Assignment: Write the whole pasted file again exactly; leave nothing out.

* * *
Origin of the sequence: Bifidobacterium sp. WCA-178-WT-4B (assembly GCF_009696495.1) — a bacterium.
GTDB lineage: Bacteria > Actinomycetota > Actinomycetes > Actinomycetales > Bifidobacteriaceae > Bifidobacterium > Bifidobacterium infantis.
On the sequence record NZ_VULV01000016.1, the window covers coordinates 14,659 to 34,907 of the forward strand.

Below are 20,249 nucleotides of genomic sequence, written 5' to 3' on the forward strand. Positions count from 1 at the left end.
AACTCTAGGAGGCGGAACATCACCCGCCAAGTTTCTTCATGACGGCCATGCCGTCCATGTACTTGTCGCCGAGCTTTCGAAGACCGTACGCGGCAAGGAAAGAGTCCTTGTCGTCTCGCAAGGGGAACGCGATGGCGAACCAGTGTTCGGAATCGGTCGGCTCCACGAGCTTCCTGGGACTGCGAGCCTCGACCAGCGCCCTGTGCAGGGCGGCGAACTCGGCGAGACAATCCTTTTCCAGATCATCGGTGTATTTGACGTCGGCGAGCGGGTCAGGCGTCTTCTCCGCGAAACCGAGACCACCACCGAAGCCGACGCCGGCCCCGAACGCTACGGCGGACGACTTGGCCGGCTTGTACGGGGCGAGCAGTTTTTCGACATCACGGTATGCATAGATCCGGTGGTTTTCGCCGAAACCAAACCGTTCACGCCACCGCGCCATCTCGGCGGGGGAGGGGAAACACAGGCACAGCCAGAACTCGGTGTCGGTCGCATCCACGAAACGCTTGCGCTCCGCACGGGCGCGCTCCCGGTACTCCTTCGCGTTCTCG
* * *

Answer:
Origin of the sequence: Bifidobacterium sp. WCA-178-WT-4B (assembly GCF_009696495.1) — a bacterium.
GTDB lineage: Bacteria > Actinomycetota > Actinomycetes > Actinomycetales > Bifidobacteriaceae > Bifidobacterium > Bifidobacterium infantis.
On the sequence record NZ_VULV01000016.1, the window covers coordinates 14,659 to 34,907 of the forward strand.

Below are 20,249 nucleotides of genomic sequence, written 5' to 3' on the forward strand. Positions count from 1 at the left end.
AACTCTAGGAGGCGGAACATCACCCGCCAAGTTTCTTCATGACGGCCATGCCGTCCATGTACTTGTCGCCGAGCTTTCGAAGACCGTACGCGGCAAGGAAAGAGTCCTTGTCGTCTCGCAAGGGGAACGCGATGGCGAACCAGTGTTCGGAATCGGTCGGCTCCACGAGCTTCCTGGGACTGCGAGCCTCGACCAGCGCCCTGTGCAGGGCGGCGAACTCGGCGAGACAATCCTTTTCCAGATCATCGGTGTATTTGACGTCGGCGAGCGGGTCAGGCGTCTTCTCCGCGAAACCGAGACCACCACCGAAGCCGACGCCGGCCCCGAACGCTACGGCGGACGACTTGGCCGGCTTGTACGGGGCGAGCAGTTTTTCGACATCACGGTATGCATAGATCCGGTGGTTTTCGCCGAAACCAAACCGTTCACGCCACCGCGCCATCTCGGCGGGGGAGGGGAAACACAGGCACAGCCAGAACTCGGTGTCGGTCGCATCCACGAAACGCTTGCGCTCCGCACGGGCGCGCTCCCGGTACTCCTTCGCGTTCTCG